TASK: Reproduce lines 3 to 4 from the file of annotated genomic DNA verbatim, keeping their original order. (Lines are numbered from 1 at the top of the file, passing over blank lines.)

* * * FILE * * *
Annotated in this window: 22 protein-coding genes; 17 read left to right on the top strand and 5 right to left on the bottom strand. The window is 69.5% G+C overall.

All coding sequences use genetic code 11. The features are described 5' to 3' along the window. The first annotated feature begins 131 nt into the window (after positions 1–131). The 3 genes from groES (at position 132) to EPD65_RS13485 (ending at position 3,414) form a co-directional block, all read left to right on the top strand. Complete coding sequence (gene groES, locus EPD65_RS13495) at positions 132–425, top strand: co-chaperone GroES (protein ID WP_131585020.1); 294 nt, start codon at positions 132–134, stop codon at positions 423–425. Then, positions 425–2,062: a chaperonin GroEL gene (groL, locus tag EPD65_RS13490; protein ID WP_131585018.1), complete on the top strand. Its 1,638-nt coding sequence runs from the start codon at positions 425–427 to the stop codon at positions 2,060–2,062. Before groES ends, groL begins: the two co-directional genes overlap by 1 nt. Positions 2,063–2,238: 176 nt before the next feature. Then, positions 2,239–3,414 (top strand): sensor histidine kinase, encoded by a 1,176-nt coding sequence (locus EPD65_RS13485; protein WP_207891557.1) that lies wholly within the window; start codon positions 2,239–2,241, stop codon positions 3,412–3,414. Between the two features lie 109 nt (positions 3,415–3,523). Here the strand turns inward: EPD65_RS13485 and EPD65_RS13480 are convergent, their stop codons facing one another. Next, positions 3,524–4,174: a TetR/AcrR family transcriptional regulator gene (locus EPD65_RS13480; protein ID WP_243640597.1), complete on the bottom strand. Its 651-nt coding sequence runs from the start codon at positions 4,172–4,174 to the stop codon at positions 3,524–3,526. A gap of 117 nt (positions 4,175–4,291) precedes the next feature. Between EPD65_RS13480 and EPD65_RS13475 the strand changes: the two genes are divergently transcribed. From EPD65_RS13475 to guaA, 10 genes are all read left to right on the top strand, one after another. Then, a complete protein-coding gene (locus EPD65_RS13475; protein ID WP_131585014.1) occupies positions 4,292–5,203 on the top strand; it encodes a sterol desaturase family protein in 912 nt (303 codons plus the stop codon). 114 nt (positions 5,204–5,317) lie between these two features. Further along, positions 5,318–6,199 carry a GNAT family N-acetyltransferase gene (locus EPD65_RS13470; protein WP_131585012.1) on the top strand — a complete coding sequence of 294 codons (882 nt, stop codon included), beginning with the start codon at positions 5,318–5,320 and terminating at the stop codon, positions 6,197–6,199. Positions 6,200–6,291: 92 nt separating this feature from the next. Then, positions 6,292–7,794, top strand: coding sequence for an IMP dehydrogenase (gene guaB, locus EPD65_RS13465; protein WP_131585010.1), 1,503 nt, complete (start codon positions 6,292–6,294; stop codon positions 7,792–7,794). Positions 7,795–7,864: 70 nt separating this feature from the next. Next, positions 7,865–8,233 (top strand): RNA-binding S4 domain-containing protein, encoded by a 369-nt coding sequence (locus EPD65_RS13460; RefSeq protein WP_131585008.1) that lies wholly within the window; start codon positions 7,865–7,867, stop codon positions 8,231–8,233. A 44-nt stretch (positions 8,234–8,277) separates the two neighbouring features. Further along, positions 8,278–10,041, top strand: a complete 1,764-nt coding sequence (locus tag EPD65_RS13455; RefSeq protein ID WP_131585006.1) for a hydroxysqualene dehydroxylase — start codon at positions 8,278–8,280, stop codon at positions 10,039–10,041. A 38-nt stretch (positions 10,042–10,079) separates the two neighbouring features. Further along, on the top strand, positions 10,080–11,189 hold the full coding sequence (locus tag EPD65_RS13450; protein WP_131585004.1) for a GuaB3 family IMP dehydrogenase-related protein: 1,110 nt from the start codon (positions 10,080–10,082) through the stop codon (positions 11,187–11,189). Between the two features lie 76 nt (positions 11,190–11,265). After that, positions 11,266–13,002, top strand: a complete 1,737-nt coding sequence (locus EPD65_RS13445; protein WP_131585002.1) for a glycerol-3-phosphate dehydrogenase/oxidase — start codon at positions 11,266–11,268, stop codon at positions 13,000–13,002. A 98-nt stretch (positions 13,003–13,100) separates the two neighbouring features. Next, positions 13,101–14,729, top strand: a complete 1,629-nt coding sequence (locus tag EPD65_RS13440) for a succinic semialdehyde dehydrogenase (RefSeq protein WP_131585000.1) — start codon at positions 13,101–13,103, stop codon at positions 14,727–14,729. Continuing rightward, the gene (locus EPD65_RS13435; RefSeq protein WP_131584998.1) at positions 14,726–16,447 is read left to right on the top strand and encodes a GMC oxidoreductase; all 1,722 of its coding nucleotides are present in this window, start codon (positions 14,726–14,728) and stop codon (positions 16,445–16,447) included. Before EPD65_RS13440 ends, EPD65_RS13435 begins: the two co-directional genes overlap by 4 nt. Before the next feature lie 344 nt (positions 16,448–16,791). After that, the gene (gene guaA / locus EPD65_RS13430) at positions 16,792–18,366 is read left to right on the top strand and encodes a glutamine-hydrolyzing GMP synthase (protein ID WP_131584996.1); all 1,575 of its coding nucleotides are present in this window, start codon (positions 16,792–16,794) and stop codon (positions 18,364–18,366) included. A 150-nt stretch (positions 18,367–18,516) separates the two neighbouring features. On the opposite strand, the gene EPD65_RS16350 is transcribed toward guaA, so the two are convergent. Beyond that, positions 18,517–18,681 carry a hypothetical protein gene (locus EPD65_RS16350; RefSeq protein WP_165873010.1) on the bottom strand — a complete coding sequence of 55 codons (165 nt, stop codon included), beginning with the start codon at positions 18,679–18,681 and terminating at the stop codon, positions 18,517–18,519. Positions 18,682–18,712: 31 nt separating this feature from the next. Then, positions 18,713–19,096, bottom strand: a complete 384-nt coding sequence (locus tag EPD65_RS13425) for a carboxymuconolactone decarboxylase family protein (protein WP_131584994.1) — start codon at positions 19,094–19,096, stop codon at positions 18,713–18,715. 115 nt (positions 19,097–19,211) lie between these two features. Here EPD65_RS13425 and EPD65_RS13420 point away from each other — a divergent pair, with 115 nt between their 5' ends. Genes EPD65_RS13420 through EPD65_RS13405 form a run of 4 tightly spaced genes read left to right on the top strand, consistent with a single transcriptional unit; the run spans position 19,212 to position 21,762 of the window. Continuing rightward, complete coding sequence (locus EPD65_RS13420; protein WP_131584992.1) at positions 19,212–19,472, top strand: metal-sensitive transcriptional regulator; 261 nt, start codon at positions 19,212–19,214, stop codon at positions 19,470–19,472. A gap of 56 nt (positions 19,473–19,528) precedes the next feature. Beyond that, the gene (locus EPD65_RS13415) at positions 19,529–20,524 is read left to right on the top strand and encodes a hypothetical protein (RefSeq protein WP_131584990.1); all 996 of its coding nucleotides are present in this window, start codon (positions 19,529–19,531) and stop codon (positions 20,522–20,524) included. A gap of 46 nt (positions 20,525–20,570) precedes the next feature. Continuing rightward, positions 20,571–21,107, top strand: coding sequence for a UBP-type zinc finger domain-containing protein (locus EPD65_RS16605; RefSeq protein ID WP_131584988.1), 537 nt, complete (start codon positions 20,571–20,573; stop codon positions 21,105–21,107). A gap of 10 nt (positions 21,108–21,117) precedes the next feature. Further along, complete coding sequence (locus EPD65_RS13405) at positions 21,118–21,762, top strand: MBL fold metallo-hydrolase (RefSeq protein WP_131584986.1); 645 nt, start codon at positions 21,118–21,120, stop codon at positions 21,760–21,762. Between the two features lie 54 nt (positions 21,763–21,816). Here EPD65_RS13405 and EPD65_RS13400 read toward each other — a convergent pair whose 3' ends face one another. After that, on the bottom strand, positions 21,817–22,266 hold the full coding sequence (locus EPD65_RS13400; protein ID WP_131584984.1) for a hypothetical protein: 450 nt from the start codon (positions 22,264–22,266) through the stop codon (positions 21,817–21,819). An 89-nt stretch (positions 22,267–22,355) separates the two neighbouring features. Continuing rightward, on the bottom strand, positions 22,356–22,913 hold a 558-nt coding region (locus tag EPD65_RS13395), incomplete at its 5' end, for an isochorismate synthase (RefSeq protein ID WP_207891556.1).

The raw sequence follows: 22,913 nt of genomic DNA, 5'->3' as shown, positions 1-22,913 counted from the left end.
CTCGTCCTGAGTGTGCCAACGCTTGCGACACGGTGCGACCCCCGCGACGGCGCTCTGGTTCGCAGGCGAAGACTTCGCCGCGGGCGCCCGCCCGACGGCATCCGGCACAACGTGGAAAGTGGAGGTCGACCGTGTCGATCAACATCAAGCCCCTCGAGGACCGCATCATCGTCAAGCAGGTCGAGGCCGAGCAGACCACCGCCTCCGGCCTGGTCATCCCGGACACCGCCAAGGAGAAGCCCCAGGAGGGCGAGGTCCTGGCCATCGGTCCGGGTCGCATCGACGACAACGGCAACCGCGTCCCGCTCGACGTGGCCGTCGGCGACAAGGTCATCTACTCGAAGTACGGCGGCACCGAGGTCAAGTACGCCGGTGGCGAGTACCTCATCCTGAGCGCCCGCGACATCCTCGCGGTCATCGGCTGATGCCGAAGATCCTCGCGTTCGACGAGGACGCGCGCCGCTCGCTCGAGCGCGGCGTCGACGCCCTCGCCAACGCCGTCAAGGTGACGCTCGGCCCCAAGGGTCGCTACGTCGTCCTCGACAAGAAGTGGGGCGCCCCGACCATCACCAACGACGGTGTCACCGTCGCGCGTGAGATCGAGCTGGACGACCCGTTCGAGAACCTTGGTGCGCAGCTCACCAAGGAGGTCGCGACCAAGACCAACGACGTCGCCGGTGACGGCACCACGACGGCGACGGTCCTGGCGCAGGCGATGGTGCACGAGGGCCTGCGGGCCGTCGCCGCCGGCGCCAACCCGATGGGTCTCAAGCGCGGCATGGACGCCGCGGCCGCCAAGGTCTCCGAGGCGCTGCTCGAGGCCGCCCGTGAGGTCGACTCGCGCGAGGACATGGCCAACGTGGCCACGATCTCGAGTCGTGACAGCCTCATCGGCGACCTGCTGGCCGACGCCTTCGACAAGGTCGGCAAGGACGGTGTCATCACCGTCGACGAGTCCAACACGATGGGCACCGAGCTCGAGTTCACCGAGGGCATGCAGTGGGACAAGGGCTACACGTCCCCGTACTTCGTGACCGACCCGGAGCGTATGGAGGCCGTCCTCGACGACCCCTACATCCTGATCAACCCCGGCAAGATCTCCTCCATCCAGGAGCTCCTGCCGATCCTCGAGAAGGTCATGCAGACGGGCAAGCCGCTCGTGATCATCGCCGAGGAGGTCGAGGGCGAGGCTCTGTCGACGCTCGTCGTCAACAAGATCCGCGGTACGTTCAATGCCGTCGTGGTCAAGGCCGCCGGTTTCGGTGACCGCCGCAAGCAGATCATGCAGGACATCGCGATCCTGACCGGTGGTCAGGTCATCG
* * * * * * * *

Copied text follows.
The raw sequence follows: 22,913 nt of genomic DNA, 5'->3' as shown, positions 1-22,913 counted from the left end.
CTCGTCCTGAGTGTGCCAACGCTTGCGACACGGTGCGACCCCCGCGACGGCGCTCTGGTTCGCAGGCGAAGACTTCGCCGCGGGCGCCCGCCCGACGGCATCCGGCACAACGTGGAAAGTGGAGGTCGACCGTGTCGATCAACATCAAGCCCCTCGAGGACCGCATCATCGTCAAGCAGGTCGAGGCCGAGCAGACCACCGCCTCCGGCCTGGTCATCCCGGACACCGCCAAGGAGAAGCCCCAGGAGGGCGAGGTCCTGGCCATCGGTCCGGGTCGCATCGACGACAACGGCAACCGCGTCCCGCTCGACGTGGCCGTCGGCGACAAGGTCATCTACTCGAAGTACGGCGGCACCGAGGTCAAGTACGCCGGTGGCGAGTACCTCATCCTGAGCGCCCGCGACATCCTCGCGGTCATCGGCTGATGCCGAAGATCCTCGCGTTCGACGAGGACGCGCGCCGCTCGCTCGAGCGCGGCGTCGACGCCCTCGCCAACGCCGTCAAGGTGACGCTCGGCCCCAAGGGTCGCTACGTCGTCCTCGACAAGAAGTGGGGCGCCCCGACCATCACCAACGACGGTGTCACCGTCGCGCGTGAGATCGAGCTGGACGACCCGTTCGAGAACCTTGGTGCGCAGCTCACCAAGGAGGTCGCGACCAAGACCAACGACGTCGCCGGTGACGGCACCACGACGGCGACGGTCCTGGCGCAGGCGATGGTGCACGAGGGCCTGCGGGCCGTCGCCGCCGGCGCCAACCCGATGGGTCTCAAGCGCGGCATGGACGCCGCGGCCGCCAAGGTCTCCGAGGCGCTGCTCGAGGCCGCCCGTGAGGTCGACTCGCGCGAGGACATGGCCAACGTGGCCACGATCTCGAGTCGTGACAGCCTCATCGGCGACCTGCTGGCCGACGCCTTCGACAAGGTCGGCAAGGACGGTGTCATCACCGTCGACGAGTCCAACACGATGGGCACCGAGCTCGAGTTCACCGAGGGCATGCAGTGGGACAAGGGCTACACGTCCCCGTACTTCGTGACCGACCCGGAGCGTATGGAGGCCGTCCTCGACGACCCCTACATCCTGATCAACCCCGGCAAGATCTCCTCCATCCAGGAGCTCCTGCCGATCCTCGAGAAGGTCATGCAGACGGGCAAGCCGCTCGTGATCATCGCCGAGGAGGTCGAGGGCGAGGCTCTGTCGACGCTCGTCGTCAACAAGATCCGCGGTACGTTCAATGCCGTCGTGGTCAAGGCCGCCGGTTTCGGTGACCGCCGCAAGCAGATCATGCAGGACATCGCGATCCTGACCGGTGGTCAGGTCATCG